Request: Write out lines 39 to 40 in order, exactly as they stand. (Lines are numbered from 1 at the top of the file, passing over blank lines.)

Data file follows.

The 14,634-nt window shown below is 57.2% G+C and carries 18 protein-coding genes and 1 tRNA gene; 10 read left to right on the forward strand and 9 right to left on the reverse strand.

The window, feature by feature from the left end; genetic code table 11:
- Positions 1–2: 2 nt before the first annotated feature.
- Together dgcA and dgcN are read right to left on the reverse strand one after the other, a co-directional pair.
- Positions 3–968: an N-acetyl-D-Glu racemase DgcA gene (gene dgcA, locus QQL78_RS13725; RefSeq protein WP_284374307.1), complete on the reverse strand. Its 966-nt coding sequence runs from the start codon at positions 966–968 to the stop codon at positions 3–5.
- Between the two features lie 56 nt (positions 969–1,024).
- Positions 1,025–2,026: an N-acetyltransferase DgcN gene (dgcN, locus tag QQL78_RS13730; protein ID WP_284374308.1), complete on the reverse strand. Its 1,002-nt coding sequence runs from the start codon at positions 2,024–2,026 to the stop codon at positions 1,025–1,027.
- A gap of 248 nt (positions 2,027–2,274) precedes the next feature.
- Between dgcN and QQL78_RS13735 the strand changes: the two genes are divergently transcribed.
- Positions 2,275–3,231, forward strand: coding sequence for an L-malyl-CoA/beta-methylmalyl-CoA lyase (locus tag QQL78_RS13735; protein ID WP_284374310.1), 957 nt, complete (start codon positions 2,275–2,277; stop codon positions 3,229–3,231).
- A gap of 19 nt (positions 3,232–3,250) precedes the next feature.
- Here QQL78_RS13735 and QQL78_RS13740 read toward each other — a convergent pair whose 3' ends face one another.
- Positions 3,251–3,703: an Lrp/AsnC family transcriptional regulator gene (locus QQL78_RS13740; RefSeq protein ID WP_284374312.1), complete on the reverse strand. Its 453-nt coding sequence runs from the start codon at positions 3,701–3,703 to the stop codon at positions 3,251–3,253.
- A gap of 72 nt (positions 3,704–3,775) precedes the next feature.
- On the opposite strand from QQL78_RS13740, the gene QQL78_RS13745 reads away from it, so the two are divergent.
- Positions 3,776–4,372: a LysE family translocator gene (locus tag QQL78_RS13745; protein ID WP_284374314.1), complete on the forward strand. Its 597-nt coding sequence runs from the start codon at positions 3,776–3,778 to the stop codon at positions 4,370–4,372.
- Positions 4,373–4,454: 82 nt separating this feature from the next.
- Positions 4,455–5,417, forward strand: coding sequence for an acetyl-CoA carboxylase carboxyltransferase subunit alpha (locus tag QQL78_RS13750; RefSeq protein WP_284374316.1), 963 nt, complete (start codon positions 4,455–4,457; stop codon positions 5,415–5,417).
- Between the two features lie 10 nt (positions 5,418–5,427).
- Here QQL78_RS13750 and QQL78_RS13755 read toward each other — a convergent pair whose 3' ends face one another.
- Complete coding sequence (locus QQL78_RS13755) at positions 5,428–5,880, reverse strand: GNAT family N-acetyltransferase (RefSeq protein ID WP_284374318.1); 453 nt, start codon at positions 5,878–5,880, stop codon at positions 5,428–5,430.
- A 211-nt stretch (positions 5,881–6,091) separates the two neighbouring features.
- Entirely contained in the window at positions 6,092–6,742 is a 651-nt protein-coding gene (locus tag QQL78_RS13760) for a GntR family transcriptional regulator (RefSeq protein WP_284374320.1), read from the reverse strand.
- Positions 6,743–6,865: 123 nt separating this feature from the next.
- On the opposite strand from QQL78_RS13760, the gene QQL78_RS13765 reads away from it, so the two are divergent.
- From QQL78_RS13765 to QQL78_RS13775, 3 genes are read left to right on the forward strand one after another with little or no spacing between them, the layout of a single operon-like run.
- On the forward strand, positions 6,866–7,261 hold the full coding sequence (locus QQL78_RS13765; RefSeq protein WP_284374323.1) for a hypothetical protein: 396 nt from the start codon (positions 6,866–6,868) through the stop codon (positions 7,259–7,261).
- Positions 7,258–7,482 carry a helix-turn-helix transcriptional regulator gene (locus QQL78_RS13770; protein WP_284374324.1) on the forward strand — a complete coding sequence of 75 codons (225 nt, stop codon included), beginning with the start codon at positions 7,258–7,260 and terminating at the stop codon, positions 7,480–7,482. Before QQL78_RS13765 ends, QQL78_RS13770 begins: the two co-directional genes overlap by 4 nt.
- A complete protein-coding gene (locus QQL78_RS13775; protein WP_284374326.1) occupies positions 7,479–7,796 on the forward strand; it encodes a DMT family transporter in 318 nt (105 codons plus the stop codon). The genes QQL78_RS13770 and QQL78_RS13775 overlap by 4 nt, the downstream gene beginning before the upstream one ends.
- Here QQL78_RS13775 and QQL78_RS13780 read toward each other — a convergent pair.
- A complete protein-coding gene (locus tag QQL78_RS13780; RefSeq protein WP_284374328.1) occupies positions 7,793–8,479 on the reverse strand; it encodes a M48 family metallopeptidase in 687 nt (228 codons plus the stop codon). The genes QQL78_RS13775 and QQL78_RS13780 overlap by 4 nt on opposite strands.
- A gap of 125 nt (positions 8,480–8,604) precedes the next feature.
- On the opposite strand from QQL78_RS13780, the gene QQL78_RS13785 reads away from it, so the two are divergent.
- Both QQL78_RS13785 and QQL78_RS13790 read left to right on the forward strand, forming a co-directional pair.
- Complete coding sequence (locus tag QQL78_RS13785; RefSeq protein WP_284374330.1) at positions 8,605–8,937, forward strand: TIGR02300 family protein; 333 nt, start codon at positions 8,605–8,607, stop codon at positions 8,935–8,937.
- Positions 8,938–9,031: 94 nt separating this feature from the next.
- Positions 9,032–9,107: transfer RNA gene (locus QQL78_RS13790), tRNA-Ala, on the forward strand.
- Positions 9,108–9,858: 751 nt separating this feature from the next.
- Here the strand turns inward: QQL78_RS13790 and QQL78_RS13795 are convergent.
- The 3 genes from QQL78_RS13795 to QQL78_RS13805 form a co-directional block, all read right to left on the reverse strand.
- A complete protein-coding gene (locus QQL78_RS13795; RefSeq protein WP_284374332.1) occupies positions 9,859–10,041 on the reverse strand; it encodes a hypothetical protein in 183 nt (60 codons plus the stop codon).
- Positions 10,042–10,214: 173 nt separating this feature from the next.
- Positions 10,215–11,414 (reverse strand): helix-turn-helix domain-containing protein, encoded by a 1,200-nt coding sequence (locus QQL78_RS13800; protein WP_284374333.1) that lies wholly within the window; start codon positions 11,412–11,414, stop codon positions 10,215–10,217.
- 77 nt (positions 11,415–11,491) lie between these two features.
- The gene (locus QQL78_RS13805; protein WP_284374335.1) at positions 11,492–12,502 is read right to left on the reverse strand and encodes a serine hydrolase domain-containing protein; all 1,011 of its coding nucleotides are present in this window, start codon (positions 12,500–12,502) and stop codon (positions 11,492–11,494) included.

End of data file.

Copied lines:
- Here the strand turns inward: QQL78_RS13790 and QQL78_RS13795 are convergent.
- The 3 genes from QQL78_RS13795 to QQL78_RS13805 form a co-directional block, all read right to left on the reverse strand.